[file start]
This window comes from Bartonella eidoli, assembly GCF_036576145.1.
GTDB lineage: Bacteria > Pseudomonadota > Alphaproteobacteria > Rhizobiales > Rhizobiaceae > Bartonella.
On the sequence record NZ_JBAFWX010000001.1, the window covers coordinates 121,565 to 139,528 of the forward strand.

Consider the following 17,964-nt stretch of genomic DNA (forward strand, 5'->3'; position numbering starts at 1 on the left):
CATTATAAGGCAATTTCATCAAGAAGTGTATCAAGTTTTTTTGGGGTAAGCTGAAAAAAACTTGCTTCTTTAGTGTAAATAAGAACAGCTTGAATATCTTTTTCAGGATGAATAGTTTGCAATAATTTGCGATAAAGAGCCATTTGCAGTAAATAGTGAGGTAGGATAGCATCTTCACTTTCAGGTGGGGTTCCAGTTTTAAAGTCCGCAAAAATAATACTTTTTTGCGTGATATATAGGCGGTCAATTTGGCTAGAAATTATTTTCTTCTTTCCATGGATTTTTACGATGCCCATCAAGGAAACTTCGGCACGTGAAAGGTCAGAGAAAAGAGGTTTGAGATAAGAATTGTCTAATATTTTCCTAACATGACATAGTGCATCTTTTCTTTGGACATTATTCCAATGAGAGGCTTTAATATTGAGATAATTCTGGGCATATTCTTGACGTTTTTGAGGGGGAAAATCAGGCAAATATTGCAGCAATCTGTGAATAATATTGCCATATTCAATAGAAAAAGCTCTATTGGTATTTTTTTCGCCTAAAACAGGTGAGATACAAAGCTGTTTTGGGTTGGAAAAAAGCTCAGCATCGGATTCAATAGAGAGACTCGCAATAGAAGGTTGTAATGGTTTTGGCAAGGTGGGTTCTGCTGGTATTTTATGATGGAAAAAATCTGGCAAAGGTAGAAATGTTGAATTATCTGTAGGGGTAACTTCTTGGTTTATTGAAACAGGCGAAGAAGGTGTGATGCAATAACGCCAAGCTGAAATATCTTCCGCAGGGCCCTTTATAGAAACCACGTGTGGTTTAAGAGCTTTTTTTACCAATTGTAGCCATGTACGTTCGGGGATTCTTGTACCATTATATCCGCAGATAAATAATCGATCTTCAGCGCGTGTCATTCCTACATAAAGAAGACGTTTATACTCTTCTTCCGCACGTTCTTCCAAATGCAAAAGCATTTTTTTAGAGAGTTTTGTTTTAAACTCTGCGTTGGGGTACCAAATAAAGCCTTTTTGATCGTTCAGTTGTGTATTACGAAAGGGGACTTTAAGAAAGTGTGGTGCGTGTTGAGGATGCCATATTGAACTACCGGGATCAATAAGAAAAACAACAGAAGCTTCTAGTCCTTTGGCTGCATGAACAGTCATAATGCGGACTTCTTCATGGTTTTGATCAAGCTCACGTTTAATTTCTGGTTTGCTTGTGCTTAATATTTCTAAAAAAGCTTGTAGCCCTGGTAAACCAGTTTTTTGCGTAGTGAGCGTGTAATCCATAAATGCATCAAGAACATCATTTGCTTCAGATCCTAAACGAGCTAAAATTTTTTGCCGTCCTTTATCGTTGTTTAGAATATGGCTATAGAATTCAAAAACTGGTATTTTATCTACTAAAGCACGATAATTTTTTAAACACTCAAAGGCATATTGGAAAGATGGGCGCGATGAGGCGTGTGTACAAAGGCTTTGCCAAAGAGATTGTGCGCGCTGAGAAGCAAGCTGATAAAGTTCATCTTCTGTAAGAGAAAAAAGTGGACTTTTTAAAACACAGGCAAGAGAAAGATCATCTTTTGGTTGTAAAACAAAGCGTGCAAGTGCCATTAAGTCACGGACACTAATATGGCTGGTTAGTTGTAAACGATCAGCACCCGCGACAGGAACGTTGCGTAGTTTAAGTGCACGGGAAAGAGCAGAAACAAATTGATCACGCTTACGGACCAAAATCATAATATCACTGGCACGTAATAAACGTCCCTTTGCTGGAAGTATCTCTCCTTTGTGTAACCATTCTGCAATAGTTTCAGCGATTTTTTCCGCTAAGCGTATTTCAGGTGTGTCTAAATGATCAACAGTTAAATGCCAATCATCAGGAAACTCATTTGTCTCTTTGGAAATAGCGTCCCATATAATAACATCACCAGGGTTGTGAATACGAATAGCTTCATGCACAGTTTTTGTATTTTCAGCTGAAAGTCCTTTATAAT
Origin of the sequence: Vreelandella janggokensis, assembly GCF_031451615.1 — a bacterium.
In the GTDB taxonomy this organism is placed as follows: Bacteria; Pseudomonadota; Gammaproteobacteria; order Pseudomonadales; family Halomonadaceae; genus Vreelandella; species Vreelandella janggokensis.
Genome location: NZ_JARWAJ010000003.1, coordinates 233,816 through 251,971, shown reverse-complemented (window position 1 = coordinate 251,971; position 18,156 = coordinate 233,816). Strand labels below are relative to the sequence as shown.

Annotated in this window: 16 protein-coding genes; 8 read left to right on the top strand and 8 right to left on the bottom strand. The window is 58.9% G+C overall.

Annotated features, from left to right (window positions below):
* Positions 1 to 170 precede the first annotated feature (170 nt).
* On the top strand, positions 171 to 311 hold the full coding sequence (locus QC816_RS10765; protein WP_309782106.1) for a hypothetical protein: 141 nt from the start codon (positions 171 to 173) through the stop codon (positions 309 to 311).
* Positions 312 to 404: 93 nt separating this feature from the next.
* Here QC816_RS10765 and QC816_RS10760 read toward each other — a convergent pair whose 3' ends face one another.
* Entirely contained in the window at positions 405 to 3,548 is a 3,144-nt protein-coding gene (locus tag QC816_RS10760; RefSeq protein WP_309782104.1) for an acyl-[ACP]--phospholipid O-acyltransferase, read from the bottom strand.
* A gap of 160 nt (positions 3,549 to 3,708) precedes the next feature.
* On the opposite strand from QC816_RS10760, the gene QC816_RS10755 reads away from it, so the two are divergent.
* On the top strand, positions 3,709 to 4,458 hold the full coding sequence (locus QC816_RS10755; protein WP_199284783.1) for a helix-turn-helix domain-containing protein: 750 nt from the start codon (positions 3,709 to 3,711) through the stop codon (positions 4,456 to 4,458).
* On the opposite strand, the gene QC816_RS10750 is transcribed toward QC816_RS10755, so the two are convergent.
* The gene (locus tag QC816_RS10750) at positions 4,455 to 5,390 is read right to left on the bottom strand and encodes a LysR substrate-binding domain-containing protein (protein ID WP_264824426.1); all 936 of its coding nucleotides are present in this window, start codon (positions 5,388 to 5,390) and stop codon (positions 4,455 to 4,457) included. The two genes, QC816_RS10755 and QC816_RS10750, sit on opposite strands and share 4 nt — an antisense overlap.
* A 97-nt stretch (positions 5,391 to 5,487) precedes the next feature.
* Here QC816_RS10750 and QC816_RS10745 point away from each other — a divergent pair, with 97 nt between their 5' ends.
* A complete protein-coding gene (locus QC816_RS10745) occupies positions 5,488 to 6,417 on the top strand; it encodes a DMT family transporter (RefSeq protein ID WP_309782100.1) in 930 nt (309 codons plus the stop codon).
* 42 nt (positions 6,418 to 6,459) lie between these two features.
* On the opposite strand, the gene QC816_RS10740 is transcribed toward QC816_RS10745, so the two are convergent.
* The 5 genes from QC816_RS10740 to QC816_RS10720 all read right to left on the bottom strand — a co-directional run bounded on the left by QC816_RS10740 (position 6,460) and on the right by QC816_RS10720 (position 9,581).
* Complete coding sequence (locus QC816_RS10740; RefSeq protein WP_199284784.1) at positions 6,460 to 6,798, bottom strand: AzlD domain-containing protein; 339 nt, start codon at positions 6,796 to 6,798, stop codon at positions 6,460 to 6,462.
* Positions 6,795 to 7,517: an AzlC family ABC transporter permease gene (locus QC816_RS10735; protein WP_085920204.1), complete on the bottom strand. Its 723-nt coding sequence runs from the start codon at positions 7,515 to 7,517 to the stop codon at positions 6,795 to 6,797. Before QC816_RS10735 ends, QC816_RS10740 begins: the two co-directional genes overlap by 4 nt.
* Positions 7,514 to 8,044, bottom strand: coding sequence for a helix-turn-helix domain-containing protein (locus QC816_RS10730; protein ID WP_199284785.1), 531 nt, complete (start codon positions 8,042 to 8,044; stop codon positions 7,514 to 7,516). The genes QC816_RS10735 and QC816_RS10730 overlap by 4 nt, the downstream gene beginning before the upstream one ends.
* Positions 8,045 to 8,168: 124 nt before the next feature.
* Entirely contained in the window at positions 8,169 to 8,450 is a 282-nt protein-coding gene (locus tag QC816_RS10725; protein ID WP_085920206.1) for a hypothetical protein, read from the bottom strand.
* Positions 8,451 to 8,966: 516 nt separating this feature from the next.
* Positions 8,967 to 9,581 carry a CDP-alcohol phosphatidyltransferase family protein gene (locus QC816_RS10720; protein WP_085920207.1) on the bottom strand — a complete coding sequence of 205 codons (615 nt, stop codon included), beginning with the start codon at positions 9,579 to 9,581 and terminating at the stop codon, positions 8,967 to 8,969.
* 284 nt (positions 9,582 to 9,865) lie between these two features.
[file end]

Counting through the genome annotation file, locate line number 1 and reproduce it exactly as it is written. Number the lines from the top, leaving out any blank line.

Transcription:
This window comes from Bartonella eidoli, assembly GCF_036576145.1.